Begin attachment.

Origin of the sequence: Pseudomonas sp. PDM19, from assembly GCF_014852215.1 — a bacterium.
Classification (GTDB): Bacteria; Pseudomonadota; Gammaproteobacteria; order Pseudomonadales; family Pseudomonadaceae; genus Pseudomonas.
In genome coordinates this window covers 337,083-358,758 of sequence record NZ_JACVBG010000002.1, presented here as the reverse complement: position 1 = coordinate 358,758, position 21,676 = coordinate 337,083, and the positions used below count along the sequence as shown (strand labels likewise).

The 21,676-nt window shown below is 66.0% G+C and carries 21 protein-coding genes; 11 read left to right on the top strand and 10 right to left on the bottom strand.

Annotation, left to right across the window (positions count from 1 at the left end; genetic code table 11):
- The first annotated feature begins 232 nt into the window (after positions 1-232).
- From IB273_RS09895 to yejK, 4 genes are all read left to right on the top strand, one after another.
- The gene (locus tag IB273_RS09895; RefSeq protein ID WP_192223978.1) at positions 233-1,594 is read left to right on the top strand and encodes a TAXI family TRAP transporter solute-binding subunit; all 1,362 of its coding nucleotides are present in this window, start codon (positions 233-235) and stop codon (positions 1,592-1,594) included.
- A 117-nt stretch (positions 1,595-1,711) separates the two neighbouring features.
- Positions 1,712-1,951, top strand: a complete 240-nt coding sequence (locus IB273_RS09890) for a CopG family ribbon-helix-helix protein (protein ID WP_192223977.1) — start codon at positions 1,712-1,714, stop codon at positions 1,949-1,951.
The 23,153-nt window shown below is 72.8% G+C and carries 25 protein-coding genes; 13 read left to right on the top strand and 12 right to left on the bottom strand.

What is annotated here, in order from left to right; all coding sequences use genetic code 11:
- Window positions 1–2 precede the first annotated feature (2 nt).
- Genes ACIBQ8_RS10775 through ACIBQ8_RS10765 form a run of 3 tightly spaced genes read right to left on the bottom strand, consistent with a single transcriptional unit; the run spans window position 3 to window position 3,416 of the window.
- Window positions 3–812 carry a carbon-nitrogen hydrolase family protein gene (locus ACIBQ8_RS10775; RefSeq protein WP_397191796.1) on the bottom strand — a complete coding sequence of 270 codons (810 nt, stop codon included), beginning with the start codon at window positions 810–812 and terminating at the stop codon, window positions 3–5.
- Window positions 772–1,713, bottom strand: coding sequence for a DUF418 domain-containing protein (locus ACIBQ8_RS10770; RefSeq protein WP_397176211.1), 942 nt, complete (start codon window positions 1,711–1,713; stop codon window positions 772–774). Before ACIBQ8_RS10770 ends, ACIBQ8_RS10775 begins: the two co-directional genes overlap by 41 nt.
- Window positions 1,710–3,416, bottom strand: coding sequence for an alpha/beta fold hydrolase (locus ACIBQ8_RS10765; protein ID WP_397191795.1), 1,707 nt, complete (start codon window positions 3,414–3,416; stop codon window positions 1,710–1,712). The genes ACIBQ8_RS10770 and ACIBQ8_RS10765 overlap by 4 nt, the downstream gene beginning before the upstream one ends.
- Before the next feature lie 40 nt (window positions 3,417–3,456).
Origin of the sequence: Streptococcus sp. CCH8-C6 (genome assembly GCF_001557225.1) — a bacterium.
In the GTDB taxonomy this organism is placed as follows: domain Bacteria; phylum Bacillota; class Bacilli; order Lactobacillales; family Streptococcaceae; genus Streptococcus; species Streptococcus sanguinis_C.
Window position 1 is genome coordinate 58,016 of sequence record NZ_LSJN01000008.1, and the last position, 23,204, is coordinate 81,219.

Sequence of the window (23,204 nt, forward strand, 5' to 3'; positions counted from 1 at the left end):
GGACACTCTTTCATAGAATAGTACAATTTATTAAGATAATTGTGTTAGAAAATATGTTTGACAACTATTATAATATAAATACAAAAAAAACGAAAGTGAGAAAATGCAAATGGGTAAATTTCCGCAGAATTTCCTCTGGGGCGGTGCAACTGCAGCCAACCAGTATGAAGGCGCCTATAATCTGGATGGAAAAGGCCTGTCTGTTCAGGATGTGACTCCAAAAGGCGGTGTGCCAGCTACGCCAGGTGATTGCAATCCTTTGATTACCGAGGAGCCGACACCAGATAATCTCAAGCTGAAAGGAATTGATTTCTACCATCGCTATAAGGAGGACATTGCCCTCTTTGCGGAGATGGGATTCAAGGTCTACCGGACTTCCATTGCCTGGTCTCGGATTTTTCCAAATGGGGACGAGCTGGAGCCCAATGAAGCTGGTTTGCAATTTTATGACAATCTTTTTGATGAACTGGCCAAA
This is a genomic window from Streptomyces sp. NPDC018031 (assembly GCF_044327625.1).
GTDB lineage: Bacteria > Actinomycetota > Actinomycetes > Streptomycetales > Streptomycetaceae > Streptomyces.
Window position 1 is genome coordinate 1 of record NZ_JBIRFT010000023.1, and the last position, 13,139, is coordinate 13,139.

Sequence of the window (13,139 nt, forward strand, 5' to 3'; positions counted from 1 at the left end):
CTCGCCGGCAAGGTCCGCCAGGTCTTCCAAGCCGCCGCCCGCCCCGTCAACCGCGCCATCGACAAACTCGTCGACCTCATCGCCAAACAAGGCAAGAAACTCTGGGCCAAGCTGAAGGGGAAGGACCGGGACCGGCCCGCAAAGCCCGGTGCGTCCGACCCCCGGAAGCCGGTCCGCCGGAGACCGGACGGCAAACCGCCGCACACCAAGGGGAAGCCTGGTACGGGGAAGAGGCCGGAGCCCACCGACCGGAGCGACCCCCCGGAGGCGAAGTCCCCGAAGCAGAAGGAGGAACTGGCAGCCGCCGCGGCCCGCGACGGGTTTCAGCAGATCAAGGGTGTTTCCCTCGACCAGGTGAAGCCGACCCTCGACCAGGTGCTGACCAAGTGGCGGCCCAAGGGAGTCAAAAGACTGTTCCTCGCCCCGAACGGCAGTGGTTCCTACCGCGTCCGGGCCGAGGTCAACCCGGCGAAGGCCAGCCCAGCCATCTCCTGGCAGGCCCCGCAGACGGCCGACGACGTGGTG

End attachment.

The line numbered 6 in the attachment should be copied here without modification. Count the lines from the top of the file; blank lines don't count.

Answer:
- The first annotated feature begins 232 nt into the window (after positions 1-232).